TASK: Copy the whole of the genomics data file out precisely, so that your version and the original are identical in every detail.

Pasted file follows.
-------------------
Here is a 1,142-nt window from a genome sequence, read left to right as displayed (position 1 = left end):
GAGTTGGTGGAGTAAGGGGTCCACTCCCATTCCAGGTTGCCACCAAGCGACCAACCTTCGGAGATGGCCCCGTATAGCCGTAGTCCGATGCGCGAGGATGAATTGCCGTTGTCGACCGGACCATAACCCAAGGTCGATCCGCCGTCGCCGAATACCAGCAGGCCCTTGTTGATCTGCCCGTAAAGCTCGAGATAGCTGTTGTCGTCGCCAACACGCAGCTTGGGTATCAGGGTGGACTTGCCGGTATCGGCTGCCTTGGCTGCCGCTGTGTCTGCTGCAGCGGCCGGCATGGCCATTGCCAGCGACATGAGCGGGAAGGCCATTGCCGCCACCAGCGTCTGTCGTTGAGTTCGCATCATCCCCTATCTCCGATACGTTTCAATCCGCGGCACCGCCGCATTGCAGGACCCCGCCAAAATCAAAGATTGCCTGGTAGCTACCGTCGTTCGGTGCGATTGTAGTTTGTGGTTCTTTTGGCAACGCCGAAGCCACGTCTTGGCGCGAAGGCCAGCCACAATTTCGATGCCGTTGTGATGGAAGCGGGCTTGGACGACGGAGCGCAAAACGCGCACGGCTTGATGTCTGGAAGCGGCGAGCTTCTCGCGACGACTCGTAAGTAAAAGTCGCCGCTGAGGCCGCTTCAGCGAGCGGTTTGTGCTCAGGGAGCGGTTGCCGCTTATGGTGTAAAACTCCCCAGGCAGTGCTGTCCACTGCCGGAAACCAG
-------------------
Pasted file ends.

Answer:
Here is a 1,142-nt window from a genome sequence, read left to right as displayed (position 1 = left end):
GAGTTGGTGGAGTAAGGGGTCCACTCCCATTCCAGGTTGCCACCAAGCGACCAACCTTCGGAGATGGCCCCGTATAGCCGTAGTCCGATGCGCGAGGATGAATTGCCGTTGTCGACCGGACCATAACCCAAGGTCGATCCGCCGTCGCCGAATACCAGCAGGCCCTTGTTGATCTGCCCGTAAAGCTCGAGATAGCTGTTGTCGTCGCCAACACGCAGCTTGGGTATCAGGGTGGACTTGCCGGTATCGGCTGCCTTGGCTGCCGCTGTGTCTGCTGCAGCGGCCGGCATGGCCATTGCCAGCGACATGAGCGGGAAGGCCATTGCCGCCACCAGCGTCTGTCGTTGAGTTCGCATCATCCCCTATCTCCGATACGTTTCAATCCGCGGCACCGCCGCATTGCAGGACCCCGCCAAAATCAAAGATTGCCTGGTAGCTACCGTCGTTCGGTGCGATTGTAGTTTGTGGTTCTTTTGGCAACGCCGAAGCCACGTCTTGGCGCGAAGGCCAGCCACAATTTCGATGCCGTTGTGATGGAAGCGGGCTTGGACGACGGAGCGCAAAACGCGCACGGCTTGATGTCTGGAAGCGGCGAGCTTCTCGCGACGACTCGTAAGTAAAAGTCGCCGCTGAGGCCGCTTCAGCGAGCGGTTTGTGCTCAGGGAGCGGTTGCCGCTTATGGTGTAAAACTCCCCAGGCAGTGCTGTCCACTGCCGGAAACCAG